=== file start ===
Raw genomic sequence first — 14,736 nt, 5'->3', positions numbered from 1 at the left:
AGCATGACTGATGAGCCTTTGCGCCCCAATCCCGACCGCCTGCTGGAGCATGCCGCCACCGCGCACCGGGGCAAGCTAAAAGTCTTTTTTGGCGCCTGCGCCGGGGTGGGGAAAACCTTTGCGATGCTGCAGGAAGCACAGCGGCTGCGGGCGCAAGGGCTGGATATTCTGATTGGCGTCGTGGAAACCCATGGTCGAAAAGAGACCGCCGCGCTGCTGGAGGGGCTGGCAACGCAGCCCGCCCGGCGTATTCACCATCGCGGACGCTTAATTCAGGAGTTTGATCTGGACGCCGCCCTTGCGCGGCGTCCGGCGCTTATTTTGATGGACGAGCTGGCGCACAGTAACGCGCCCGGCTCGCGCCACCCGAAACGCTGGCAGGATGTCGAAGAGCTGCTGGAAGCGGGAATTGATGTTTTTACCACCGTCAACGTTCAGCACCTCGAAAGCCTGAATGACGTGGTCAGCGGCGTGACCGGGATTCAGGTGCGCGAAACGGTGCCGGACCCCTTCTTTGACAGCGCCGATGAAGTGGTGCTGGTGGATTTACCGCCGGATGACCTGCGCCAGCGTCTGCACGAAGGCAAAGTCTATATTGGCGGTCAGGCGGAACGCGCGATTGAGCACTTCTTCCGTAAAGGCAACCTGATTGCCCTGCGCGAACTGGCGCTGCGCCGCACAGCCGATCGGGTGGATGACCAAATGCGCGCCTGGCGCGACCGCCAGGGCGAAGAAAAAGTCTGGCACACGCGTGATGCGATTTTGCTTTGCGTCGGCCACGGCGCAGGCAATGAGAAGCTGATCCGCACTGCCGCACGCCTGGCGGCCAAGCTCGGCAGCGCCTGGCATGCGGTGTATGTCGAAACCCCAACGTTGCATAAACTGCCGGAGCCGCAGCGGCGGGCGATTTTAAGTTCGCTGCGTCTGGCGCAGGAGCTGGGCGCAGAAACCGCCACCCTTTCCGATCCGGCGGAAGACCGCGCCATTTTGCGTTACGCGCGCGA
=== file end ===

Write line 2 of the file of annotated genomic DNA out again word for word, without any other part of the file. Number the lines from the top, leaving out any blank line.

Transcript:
AGCATGACTGATGAGCCTTTGCGCCCCAATCCCGACCGCCTGCTGGAGCATGCCGCCACCGCGCACCGGGGCAAGCTAAAAGTCTTTTTTGGCGCCTGCGCCGGGGTGGGGAAAACCTTTGCGATGCTGCAGGAAGCACAGCGGCTGCGGGCGCAAGGGCTGGATATTCTGATTGGCGTCGTGGAAACCCATGGTCGAAAAGAGACCGCCGCGCTGCTGGAGGGGCTGGCAACGCAGCCCGCCCGGCGTATTCACCATCGCGGACGCTTAATTCAGGAGTTTGATCTGGACGCCGCCCTTGCGCGGCGTCCGGCGCTTATTTTGATGGACGAGCTGGCGCACAGTAACGCGCCCGGCTCGCGCCACCCGAAACGCTGGCAGGATGTCGAAGAGCTGCTGGAAGCGGGAATTGATGTTTTTACCACCGTCAACGTTCAGCACCTCGAAAGCCTGAATGACGTGGTCAGCGGCGTGACCGGGATTCAGGTGCGCGAAACGGTGCCGGACCCCTTCTTTGACAGCGCCGATGAAGTGGTGCTGGTGGATTTACCGCCGGATGACCTGCGCCAGCGTCTGCACGAAGGCAAAGTCTATATTGGCGGTCAGGCGGAACGCGCGATTGAGCACTTCTTCCGTAAAGGCAACCTGATTGCCCTGCGCGAACTGGCGCTGCGCCGCACAGCCGATCGGGTGGATGACCAAATGCGCGCCTGGCGCGACCGCCAGGGCGAAGAAAAAGTCTGGCACACGCGTGATGCGATTTTGCTTTGCGTCGGCCACGGCGCAGGCAATGAGAAGCTGATCCGCACTGCCGCACGCCTGGCGGCCAAGCTCGGCAGCGCCTGGCATGCGGTGTATGTCGAAACCCCAACGTTGCATAAACTGCCGGAGCCGCAGCGGCGGGCGATTTTAAGTTCGCTGCGTCTGGCGCAGGAGCTGGGCGCAGAAACCGCCACCCTTTCCGATCCGGCGGAAGACCGCGCCATTTTGCGTTACGCGCGCGA